I've been an athiest since I was 12.  I came out when I was 13.  Ever since then my dad has hated me. [I'm 18 now!]  Even when I've been able to prove to him God isn't real and we shouldn't wish he was real he still hangs on.  He threatened to put me in a group home when i was 14!!!  I'm moving out as soon as I can, but I wish I wouldn't have to cut off ties with my family.  I love my mom and grandparents and stuff, even though they are Christians they accept my beliefs and don't push religion on me.  But Dad refused to let me opt out of religion class in highschool, dragged me to church every Sunday and made me go discuss my beliefs with the priest!  I presented the facts calmly and rationally so he gave up... I lost a friend when I came out bt the rest of them respect athiesm even though they are Christian.  Anyway!  Back to Dad.  We hate each other's guts.  Now what? He can't force me to attend church anymore, but we can't even tlak to each other.

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Good point, but it's harder when you have to share a house with them.  Like I said, this has ruined our entire relationship.

Wow you were really brave (or unwise, but who knows, life happens) to come out when you were 13!


Now what? Is you move out, and find people who you actually enjoy being with, and then live the rest of your life. There are lots of people in the world so you don't have to spend more time with a person you really hate. It's really your fathers responsibility to be mature and make an effort to connect not yours.


It seems like your still hung up on the relationship with your dad after 5+ years of damaging conflict, this is not a good thing... of course I understand all to well and suffer from the same thing. Of course my bet is that you've fared better than me... my unresolved 10 year conflict has wrecked havoc on my health.


So basically we're at similar points in our lives - time to move out and find a place where we can find comfort and room to grow, while meeting people who have enough in common to build lasting friendships.

You're definetly right.  I hated coming out when I was only 13 because yeah, it was kinda unwise... but looking back, I'm glad I did.

You have been courageous. We admire your pluck and sincerity.

You may at least be reassured that you are 100% right and they are 100% wrong. Indeed you are far smarter than them. Relief will come when you leave home, after which you will always have your Mom and grandparents who love you. Here, with us, you have thousands and thousands of good friends. Talk to us as much you want. 

Greg, it is easier to believe in something irrational than to believe something that is rational.  Just take it day by day.  It's your dad loss not yours.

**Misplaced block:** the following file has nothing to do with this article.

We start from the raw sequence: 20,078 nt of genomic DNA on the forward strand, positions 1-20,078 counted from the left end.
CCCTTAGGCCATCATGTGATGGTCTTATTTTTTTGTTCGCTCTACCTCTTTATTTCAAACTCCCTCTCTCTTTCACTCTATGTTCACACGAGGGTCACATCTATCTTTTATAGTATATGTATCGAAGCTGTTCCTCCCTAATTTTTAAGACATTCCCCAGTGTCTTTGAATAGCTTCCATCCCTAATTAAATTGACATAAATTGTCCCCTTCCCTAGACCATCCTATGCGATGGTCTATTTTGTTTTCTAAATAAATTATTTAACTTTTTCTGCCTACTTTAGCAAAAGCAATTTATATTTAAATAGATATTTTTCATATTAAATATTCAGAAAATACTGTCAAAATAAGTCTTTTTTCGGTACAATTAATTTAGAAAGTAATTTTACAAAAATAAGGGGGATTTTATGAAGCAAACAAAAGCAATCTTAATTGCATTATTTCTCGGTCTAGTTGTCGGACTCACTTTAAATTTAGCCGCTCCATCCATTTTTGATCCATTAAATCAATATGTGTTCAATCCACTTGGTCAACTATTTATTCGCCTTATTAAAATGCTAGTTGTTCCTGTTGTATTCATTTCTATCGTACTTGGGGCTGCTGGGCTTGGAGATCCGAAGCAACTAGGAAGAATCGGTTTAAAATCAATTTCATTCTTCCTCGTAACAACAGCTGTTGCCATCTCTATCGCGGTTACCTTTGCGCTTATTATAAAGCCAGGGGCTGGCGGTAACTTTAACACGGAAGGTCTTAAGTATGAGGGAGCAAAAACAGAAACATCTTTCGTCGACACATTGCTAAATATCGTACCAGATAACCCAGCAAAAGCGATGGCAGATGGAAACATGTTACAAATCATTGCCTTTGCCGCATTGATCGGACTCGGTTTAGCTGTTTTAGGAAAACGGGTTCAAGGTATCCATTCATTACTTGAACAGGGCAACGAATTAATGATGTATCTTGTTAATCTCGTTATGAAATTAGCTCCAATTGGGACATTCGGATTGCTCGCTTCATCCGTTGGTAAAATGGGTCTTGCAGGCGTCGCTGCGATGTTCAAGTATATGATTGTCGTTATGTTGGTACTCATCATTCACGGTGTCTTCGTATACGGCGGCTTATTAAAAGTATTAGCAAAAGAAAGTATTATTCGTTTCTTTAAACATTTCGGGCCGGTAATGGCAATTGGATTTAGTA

With regard to your father and everyone else who is religious and won't listen:

Aldous Huxley: “The vast majority of human beings are not interested in reason or satisfied with what it teaches.”

Lord Byron: “Those who will not reason, are bigots, those who cannot, are fools, and those who dare not, are slaves.”

Terence Meaden "---but those who do, are atheists."

I love those quotes Dr. Meaden .. I'll have to use them myself!

Consider this, Eve: you've grown up, your father has not.  Certainly it's sad that the two of you can't communicate because of his insistence on his belief, but that is his problem and clearly not yours.  It is possible that he may mellow in the future, but don't try to push a situation which won't change until HE changes.  Most times, such change has to come from within the person.

Very best of luck to you!

If it helps, he does not hate you for being an atheist, he hates you because you're a constant reminder of how foolish and rediculouse his views are. If it was out of concern, he would trying to win you over, not disrespect you.

The psychology is similar to if you caught him dancing in women's underwear, and now you're wearing a t-shirt that says "My Dad Knows Victoria's Secret". Now he's humiliated and is trying to gain control of the relationship again.

I apologize in advance for making you picture you're father in frilly panties and a bra.

Yes, I suspect the people who object the most ferociously to atheism are those with nagging doubts about their own religion.

I've heard the advice that everything can and should be talked out, but it's not true. I have my own issues with my father and we once sat down to work them out and it was a disaster. I felt I had been mispercieved as this rebel troublemaker my whole childhood, when the complaints against me were terribly minor, literally at the level of grammatical mistakes. Graded on a curve that includes most people, I would have been considered a goody-two-shoes. Our heart-to-heart talk began with my Dad once again listing of all my minor deficiencies. He said, "You could so easily have changed and made us happy, but you didn't try." I realized it was hopeless. He's not going to suddenly wake up and realize he was wrong. I've heard similar stories since from other people. A reconciliation may or may not happen.  It is what it is. Go on and be happy without your dad. At least you have your mom and grandparents. Don't let him take those away from you. Stay strong!

Been there done that.  My uncle has a arrest warrant out for me in Denver for the foolish reason.


I am a threat to myself because I refuse to go to church and the fact I was not raised in church.




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